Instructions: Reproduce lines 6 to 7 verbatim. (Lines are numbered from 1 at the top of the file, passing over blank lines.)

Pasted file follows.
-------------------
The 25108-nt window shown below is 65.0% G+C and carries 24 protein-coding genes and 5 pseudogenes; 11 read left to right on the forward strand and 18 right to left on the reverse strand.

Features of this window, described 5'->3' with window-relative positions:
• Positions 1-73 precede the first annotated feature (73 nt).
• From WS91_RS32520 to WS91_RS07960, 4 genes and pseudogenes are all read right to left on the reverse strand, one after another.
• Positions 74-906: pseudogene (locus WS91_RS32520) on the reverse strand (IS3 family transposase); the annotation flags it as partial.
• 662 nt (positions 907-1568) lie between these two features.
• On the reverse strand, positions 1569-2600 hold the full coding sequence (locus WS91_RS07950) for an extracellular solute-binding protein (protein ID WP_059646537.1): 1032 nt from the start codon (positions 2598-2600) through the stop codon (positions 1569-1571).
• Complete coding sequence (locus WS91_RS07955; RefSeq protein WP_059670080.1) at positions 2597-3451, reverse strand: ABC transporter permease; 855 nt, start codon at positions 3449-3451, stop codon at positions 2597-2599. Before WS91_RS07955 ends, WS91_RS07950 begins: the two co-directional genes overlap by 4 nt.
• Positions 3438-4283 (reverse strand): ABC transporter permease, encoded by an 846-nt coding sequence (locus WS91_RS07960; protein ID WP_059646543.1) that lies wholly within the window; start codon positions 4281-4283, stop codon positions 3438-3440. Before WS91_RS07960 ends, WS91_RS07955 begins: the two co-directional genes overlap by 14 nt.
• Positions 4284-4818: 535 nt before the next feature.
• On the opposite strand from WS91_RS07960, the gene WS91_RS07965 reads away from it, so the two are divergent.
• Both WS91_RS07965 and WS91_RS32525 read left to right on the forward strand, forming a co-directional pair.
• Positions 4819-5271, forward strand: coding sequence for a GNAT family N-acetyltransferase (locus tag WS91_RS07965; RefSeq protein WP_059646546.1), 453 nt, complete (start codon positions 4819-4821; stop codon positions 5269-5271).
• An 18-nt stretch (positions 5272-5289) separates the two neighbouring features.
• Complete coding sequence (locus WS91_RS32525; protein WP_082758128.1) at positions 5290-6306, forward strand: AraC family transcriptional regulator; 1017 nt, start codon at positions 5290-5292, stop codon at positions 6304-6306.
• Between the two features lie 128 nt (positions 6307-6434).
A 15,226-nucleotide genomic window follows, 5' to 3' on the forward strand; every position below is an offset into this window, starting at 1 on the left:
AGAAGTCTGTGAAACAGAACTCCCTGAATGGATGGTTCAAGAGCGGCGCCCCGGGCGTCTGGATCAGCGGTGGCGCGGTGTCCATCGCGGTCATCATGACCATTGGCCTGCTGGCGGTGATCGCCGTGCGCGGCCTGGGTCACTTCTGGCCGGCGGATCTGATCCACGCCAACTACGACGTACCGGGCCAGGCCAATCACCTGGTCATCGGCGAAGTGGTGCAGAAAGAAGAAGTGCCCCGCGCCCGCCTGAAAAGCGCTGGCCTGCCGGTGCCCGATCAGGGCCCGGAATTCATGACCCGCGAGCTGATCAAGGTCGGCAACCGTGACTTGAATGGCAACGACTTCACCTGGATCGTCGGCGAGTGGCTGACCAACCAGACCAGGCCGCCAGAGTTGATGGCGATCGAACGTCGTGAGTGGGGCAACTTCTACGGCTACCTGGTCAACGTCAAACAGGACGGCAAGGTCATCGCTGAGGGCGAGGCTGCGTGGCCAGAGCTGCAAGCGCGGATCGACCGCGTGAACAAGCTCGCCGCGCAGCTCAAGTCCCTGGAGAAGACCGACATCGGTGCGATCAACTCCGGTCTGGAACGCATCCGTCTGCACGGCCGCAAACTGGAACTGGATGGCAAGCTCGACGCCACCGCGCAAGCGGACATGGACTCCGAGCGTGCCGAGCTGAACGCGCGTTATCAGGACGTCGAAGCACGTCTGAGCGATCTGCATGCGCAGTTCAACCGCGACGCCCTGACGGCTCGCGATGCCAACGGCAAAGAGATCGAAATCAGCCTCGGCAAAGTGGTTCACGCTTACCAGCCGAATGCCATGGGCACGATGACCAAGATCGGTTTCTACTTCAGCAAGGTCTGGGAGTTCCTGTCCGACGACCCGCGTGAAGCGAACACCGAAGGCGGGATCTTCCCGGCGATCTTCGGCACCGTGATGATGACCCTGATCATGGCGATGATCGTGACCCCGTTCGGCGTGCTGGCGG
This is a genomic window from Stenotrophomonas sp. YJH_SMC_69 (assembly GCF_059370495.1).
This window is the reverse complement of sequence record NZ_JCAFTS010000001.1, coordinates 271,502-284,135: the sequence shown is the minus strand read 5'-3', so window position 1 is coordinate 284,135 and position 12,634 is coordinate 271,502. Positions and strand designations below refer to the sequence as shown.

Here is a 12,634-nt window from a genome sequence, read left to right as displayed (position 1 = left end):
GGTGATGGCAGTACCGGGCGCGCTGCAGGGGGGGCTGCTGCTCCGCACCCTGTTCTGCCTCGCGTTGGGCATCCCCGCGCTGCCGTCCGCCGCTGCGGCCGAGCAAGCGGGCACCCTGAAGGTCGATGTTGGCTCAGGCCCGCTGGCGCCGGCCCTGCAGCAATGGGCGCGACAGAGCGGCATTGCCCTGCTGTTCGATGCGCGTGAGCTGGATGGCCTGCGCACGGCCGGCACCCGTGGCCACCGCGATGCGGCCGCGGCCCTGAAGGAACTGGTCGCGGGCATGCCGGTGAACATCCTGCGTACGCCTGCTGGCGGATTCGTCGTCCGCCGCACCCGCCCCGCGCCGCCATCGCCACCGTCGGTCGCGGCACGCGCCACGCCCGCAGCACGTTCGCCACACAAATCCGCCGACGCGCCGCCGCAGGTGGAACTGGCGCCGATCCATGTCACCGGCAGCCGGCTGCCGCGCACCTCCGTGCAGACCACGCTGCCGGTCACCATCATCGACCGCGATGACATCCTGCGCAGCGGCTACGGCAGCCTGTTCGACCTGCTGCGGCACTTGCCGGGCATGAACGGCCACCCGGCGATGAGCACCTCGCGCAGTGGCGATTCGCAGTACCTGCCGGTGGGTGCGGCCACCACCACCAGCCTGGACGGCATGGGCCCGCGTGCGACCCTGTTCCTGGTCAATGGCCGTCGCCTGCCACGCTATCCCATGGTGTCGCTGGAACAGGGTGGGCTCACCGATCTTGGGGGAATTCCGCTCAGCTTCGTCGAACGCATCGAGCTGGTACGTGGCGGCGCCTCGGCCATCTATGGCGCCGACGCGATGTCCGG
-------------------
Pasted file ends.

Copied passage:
• 662 nt (positions 907-1568) lie between these two features.
• On the reverse strand, positions 1569-2600 hold the full coding sequence (locus WS91_RS07950) for an extracellular solute-binding protein (protein ID WP_059646537.1): 1032 nt from the start codon (positions 2598-2600) through the stop codon (positions 1569-1571).